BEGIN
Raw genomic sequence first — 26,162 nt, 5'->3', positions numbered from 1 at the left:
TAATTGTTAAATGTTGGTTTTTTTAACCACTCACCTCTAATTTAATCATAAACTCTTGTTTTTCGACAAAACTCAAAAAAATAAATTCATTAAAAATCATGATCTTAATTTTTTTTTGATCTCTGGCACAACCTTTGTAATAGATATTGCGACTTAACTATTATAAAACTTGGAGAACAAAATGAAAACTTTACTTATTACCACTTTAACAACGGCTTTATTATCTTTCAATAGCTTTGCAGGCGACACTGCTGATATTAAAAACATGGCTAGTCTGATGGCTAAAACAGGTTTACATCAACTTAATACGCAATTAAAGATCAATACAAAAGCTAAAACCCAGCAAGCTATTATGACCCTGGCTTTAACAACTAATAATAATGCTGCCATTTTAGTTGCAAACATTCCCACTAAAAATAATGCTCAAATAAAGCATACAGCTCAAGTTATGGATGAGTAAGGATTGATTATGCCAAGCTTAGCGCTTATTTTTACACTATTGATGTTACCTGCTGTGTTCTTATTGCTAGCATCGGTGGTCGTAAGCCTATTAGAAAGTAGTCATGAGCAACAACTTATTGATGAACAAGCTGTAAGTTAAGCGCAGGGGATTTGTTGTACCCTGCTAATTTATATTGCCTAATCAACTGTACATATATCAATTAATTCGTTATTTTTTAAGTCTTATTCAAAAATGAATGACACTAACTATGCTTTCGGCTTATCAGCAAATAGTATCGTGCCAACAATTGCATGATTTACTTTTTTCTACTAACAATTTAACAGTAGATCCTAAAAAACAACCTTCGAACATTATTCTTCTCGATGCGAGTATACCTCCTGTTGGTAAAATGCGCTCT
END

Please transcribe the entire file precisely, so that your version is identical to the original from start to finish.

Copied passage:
Raw genomic sequence first — 26,162 nt, 5'->3', positions numbered from 1 at the left:
TAATTGTTAAATGTTGGTTTTTTTAACCACTCACCTCTAATTTAATCATAAACTCTTGTTTTTCGACAAAACTCAAAAAAATAAATTCATTAAAAATCATGATCTTAATTTTTTTTTGATCTCTGGCACAACCTTTGTAATAGATATTGCGACTTAACTATTATAAAACTTGGAGAACAAAATGAAAACTTTACTTATTACCACTTTAACAACGGCTTTATTATCTTTCAATAGCTTTGCAGGCGACACTGCTGATATTAAAAACATGGCTAGTCTGATGGCTAAAACAGGTTTACATCAACTTAATACGCAATTAAAGATCAATACAAAAGCTAAAACCCAGCAAGCTATTATGACCCTGGCTTTAACAACTAATAATAATGCTGCCATTTTAGTTGCAAACATTCCCACTAAAAATAATGCTCAAATAAAGCATACAGCTCAAGTTATGGATGAGTAAGGATTGATTATGCCAAGCTTAGCGCTTATTTTTACACTATTGATGTTACCTGCTGTGTTCTTATTGCTAGCATCGGTGGTCGTAAGCCTATTAGAAAGTAGTCATGAGCAACAACTTATTGATGAACAAGCTGTAAGTTAAGCGCAGGGGATTTGTTGTACCCTGCTAATTTATATTGCCTAATCAACTGTACATATATCAATTAATTCGTTATTTTTTAAGTCTTATTCAAAAATGAATGACACTAACTATGCTTTCGGCTTATCAGCAAATAGTATCGTGCCAACAATTGCATGATTTACTTTTTTCTACTAACAATTTAACAGTAGATCCTAAAAAACAACCTTCGAACATTATTCTTCTCGATGCGAGTATACCTCCTGTTGGTAAAATGCGCTCT